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A 403(b) plan is a tax advantaged retirement savings plan available for public education organizations, some non-profit employers (only US Tax Code 501(c)(3) organizations) and self-employed ministers in the United States. It has tax treatment extremely similar to a 401(k) plan, especially after the Economic Growth and Tax Relief Reconciliation Act of 2001. Simply put, employee salary deferrals into a 403(b) plan are made before income tax is paid on it, and allowed to grow tax deferred until the money is taxed as income when taken out of the plan. Beginning in 2006, 403(b) and 401(k) plans may also include designated Roth contributions, i.e., after-tax contributions, which, if certain requirements are met, will allow tax-free withdrawals. Primarily the designated Roth contributions have to be in the plan for at least five-taxable years.

Act (ERISA) does not require 403(b) plans to be technically "qualified" plans, i.e., plans governed by US Tax Code 401(a), but have the same general appearance as qualified plans. The option is available but it is not known how prevalent or if any 403(b) has been started or amended to be ERISA qualified because the main advantage of ERISA plans for participants has been in bankruptcy of the account holder which has been removed by the October 2005 Bankruptcy Abuse Prevention and Consumer Protection Act. However, they are very different in some fundamental ways. To the participant, the plan appears almost exactly the same and the options available are very similar. The only important differences for the participant are some additional ways that they can withdraw employer money, not salary-deferral money, before the typical 59 1/2 age restriction, but only if the plan is funded with annuities, not mutual funds. The government is proposing that this difference be eliminated in proposed regulations that are expected to be finalized in 2006.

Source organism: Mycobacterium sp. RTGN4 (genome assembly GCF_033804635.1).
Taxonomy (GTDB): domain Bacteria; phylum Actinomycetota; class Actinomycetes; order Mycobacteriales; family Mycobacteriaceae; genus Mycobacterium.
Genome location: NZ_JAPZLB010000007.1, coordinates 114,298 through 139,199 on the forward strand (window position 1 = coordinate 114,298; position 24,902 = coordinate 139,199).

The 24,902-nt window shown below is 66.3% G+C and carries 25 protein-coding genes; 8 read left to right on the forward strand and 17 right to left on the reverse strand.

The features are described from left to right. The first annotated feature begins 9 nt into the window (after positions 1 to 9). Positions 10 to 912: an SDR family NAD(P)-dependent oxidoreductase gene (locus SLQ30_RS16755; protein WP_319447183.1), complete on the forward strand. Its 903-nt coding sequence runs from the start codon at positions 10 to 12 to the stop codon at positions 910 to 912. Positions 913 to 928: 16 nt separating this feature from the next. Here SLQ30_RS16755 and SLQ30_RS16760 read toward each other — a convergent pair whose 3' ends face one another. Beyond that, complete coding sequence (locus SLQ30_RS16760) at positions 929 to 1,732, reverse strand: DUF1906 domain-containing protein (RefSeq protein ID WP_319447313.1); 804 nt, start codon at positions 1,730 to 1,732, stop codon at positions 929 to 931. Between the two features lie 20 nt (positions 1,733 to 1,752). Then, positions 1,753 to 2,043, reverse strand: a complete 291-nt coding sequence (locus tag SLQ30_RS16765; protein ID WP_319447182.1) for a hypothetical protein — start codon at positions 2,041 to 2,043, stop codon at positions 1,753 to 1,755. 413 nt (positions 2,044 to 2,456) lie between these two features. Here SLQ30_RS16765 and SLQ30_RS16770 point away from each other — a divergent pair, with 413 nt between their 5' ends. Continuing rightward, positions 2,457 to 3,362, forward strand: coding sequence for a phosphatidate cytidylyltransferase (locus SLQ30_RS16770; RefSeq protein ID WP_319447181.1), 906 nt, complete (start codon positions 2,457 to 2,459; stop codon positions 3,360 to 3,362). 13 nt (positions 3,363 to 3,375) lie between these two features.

From a plan administration standpoint, 403(b) plans do not have many of the same technical difficulties that 401(k)s do, such as discrimination testing, especially if the plan is not an ERISA plan. If the plan is an ERISA plan (the employer makes contributions to employee accounts), there are additional restrictions and administrative issues applicable to those employer contributions, but not if a plan of a government employer which is not subject to discrimination testing.

Salary-deferral contributions are still not subject to complicated discrimination testing. Instead, 403(b) plans are subject to universal availability which, briefly and in general, means all employees must be permitted to make salary-deferral contributions. Additionally, 403(b) plans have far simpler and far less costly annual reporting requirements on IRS Form 5500, including not having the expensive independent auditor requirement applicable to qualified plans with more than 100 plan participants.

ERISA plans have bankruptcy protection

Prior to the bankruptcy reform act in 2005, a 403(b) that was not an ERISA plan was not accorded protected status as property that could be claimed as exempt by the debtor under the U.S. Bankruptcy Code. In In re Barnes, 264 B.R. 415 (Bankr. E.D. Mich. 2001) Judge Spector held that the fixed income annuity was not such a trust and could be reached by creditors. The variable account was held to fall within 541(c)(2) and was thus protected. Under the revised bankruptcy laws, 403(b) accounts, IRAs and other retirement accounts are, in general, protected from creditors in bankruptcy.

For this reason, having an ERISA anti-alienation clause was protective of pensions prior to the bankruptcy law revisions, giving those pensions the same protection as a spendthrift trust. Some critics argued that this is disparate treatment of similar pension schemes and that more consistent protection was called for. Congress took this argument to heart in the 2005 bankruptcy reform.


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